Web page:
The quantum world offers outstanding opportunities for information and communication technology applications. Examples include, among others, the realization of new quantum computing platforms that outperform any existing super-computing system in the world. Such a powerful computer would be able to perform incredibly complex calculations, such as solving logistics problems for transportation and delivery companies and predict the correct composition of new drugs in pharmaceutical research.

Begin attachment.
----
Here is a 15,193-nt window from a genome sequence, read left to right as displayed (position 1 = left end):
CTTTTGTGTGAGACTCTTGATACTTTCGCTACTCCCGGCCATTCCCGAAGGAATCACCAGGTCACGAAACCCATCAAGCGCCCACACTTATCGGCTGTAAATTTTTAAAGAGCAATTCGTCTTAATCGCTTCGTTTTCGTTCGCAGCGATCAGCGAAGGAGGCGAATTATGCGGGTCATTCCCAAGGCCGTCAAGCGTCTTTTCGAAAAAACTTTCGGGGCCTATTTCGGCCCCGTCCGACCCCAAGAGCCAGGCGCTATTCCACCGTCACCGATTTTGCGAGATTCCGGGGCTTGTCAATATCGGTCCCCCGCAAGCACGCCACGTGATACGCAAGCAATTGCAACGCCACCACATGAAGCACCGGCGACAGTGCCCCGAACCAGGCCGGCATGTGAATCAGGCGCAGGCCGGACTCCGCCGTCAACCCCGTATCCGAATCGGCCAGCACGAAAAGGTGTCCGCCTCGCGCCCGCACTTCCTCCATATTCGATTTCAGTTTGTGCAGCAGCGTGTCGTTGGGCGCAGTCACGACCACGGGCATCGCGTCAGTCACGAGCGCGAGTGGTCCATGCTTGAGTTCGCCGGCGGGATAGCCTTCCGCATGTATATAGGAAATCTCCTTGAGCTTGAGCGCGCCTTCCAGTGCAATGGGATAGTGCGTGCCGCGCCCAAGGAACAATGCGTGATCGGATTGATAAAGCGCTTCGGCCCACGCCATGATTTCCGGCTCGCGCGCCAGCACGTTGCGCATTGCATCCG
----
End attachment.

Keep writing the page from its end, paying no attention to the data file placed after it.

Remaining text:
In the Quantum Light Sources group, we are trying to realize the indispensable building blocks for these new quantum technologies, which require to manipulate and generate individual photon states “on demand”.
We use advanced numerical tools and quantum-mechanical techniques to accurately design the electromagnetic modes of the sources and analyze their performance. We subsequently use state-of-the-art nano-fabrication techniques combined with optical setups to fabricate and characterize efficient nanophotonic devices based on our theoretical results.
We are driven by the aim to understand the physics of quantum devices such as sources of single indistinguishable photons as well as entangled photon pairs.